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Messages - bamf

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If you were going to be paying living expenses at GW I would say it would be a closer call, but if you can get a GW degree with what, 100k in loans, as opposed to 170k+, I would say it is a pretty clear cut decision ... GW.  I don't mean to diss cardozo, but GW is a better school.

Choosing the Right Law School / Re: $$ or prestige for Public Interest?
« on: February 25, 2009, 06:20:20 PM »
This post is a variation on the old theme of $$ vs. prestige.  I have not finished my cycle but it looks like I will be choosing between a lower t-14 close to sticker or a decent school 1/2 off or full ride.  Here's the twist: I know I am interested primarily in Public Interest and D.A. work.

So for those of us heart set on taking a vow of poverty after we graduate, what say you?  Does the possibility of incurring too much debt to turn down a Biglaw salary mean we should take the money at a lower ranked school?  Or will we need a nice degree to insure respect for the rest of our lives, in case there are some who can't see past a cheaper suit than theirs, regardless of the debt?

This is a very tough call. Look into LRAP programs very closely -- you may not have to make the sacrifice. That said, DA's offices hire from all over the place. If it's a choice between a T14 at full price and a T25 at full scholarship (or almost that), it becomes very hard to justify taking the T14 if it doesnt have good loan forgivene

I wholeheartedly agree with this post.  Talk to someone in each school's career services about the repayment options, and also pay attention to the federal repayment plan ... I'm told, though I don't have all the details, that you can sometimes even use both in tandem.  Anyways, if you want to be a DA, also pay attention to the geography of your school choices.  If you want to work in New York County DAs office, and you are picking between Cornell and WashU, go to cornell.  If you want to work in the DA in Cook County (Chicago ... actually I think they call it State's Attorney there) and you are picking between Illinois and Cornell, I have got to think you'd be better off at UIUC ... get what I'm sayin'?

Choosing the Right Law School / Re: Vanderbilt vs GW in pursuing IP law
« on: February 25, 2009, 06:10:59 PM »
Here's my dilemma: which school is better if I plan to pursue intellectual property (patent) law? GW is close to NY and its IP law ranked 3rd in 2008 US news. However, GW has a lower overall ranking than Vanderbilt.

My career goals are to work in one of the big firms preferably in NY or CA.


I think that generally, GW is thought of as a pretty good IP school.  Frankly, look to the availability of IP classes at eah, and the professors that you might want to study with.  Do either have a journal? How about alumni chapters in the CA cities you want to work in? Do you want to go to a school with a larger overall class size or a smaller class size?  Now that you have it down to two, intangibles are key.  Either one of these schools will get you where you want to be, if you do well.  I'd venture to say that in IP these schools do almost exactly the same in either NY or LA/SF, or any of the other IP hotbeds (with maybe a little push to GW just because of self-selection)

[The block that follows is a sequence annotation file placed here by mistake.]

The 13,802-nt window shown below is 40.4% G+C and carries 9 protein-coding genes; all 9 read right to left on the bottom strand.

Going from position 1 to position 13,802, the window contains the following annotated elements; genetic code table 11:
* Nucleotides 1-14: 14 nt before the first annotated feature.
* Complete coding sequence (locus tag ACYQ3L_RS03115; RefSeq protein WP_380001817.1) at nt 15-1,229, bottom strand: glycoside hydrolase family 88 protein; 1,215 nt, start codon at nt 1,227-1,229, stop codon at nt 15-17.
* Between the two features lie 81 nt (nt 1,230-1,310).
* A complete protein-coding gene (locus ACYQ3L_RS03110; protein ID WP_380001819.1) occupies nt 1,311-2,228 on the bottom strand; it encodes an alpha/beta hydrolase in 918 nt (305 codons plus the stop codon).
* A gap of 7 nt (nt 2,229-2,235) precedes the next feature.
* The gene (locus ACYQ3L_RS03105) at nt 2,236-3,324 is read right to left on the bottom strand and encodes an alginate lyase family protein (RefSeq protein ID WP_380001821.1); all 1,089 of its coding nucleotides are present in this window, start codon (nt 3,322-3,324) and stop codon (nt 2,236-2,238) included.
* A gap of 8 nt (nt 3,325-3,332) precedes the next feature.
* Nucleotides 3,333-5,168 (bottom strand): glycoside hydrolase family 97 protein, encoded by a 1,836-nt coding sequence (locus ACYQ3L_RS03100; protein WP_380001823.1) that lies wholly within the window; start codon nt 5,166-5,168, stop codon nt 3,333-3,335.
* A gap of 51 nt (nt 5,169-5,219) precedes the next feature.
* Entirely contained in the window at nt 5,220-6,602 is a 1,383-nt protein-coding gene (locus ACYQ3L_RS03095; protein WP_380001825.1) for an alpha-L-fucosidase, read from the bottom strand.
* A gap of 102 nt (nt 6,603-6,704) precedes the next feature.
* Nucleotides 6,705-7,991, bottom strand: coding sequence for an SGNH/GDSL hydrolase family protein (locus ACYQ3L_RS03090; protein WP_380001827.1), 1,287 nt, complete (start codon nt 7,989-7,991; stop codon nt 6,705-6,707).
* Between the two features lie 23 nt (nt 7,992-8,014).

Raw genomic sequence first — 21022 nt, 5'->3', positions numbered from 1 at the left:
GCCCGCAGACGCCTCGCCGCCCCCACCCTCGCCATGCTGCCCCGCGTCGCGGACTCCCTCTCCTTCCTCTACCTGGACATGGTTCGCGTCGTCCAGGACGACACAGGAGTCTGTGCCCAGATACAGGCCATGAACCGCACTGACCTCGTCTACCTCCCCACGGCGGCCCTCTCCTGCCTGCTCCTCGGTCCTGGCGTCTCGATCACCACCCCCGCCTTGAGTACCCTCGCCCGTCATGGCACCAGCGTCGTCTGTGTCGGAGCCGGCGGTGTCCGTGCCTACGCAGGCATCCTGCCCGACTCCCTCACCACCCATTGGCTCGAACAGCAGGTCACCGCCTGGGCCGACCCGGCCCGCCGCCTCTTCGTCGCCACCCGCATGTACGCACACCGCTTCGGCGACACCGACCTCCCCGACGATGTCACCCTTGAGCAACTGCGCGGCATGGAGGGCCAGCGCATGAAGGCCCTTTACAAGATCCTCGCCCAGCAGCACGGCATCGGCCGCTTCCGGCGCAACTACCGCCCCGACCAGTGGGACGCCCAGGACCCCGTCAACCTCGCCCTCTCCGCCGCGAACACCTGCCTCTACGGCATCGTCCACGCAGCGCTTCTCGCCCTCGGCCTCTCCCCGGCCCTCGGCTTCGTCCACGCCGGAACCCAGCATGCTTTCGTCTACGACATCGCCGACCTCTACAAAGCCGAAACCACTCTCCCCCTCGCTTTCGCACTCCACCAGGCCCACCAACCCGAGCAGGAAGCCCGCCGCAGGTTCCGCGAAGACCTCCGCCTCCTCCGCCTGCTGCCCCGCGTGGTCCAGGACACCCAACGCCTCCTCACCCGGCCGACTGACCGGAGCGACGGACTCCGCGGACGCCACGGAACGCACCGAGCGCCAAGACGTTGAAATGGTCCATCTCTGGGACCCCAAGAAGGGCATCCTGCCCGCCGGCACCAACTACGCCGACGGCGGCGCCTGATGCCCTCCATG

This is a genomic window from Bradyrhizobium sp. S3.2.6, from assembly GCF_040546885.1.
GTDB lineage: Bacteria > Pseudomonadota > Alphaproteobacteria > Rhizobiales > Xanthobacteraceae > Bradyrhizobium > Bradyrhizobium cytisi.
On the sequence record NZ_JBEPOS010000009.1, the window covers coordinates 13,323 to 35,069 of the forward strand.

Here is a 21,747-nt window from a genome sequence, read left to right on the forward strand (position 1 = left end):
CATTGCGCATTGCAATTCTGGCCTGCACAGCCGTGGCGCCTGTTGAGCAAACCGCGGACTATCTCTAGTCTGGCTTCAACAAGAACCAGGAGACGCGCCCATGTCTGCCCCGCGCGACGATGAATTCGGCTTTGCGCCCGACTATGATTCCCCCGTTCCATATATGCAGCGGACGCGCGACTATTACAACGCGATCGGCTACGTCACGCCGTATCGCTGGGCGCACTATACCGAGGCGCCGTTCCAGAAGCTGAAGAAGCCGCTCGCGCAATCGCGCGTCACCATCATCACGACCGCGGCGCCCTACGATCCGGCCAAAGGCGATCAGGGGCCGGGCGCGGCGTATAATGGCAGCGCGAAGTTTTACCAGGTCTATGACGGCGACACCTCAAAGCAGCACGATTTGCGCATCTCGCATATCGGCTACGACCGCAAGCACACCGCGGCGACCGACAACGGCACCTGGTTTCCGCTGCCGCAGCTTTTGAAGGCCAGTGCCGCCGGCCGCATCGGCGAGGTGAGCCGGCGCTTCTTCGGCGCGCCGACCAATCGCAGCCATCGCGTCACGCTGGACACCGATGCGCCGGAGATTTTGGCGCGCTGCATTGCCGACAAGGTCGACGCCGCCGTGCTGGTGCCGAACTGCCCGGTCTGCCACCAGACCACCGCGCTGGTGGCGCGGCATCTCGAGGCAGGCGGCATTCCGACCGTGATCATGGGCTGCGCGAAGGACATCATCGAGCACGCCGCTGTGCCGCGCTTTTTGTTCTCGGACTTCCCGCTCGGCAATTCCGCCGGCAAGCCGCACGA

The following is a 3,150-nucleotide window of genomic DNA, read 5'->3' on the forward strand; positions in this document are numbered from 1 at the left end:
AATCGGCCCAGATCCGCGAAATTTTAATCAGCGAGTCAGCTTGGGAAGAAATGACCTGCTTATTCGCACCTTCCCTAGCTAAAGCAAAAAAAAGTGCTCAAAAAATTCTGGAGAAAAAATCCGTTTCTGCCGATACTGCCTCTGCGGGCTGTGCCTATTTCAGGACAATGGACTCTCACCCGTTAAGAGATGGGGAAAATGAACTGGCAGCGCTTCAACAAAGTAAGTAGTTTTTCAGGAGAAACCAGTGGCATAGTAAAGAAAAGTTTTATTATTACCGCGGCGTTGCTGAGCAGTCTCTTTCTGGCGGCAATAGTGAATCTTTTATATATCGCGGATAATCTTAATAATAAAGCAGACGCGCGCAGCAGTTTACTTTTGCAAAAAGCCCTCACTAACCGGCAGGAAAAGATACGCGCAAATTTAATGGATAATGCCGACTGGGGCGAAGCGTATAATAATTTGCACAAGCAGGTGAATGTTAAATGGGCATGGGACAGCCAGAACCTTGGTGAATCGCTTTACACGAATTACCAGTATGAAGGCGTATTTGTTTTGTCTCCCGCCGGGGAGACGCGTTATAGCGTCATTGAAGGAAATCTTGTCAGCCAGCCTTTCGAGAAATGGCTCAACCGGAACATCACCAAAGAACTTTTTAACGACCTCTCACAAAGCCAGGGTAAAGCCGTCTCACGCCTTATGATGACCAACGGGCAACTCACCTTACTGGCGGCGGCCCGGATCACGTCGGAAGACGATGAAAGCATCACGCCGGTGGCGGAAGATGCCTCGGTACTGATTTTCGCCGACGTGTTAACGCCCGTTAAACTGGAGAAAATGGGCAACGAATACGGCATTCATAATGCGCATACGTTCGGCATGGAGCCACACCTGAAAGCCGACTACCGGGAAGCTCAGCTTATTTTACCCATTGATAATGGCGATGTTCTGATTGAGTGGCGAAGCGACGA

Choosing the Right Law School / Re: The Best School For Academia
« on: February 25, 2009, 05:54:25 PM »
Hi.  First time poster, long-time lurker (I feel like I'm calling into a radio show lol).

Anyways, I'm very interested in becoming an academic.  Corduroy jacket, elbow patches, beard, and undergraduate women lol.  Srsly tho i;m very excited about the possibility of better understanding the theory of the law.  Also, teaching my knowledge of it back to potential law students.  As crazy as this sounds, I have little interest in practicing.  I love university life and going to football games and stuff. So I'm in a bind deciding where to go in the fall.  Money is of course important.

So, by scanning these boards for a while, I've gathered that RANKING is very important.  Schools are prestige whores.  So I should basically go to the best school I get into.  Now that my cycle's winding down this is what I've got:

Florida State
Widener ($$$)
Creighton ($$)
U San Francisco ($$)

Now, I'd really like to go to USF or something because of the city life and the money.  However, since I want to teach law at a highly respected university, I think I should go to FSU.  I mean, they have the name recognition and the reputation across the country.  So if I want to be a law professor, I'm thinking that I should definitely do that.  However, is it worth turning down all these great scholarships?!

Yeah buddy ... no offense, but you're not teaching out of any of those schools unless you are around the top 5 ... people ... and then get yourself a few killer clerkships and get both your law review note and a piece you write after graduating published ... and even then ...

this is my favorite part:
As crazy as this sounds, I have little interest in practicing.  I love university life and going to football games and stuff.

you don't want to be a lawyer, and you want to keep going to football games and participating in "university life" ... I'm thinking that instead of sinking 100k and 3 years of your life into law school you should just ask the brothers if you can live at the frat house next year.

Do not ... I repeat DO NOT ... go to law school unless you want to be a lawyer.  I am freakin warning you now, seriously.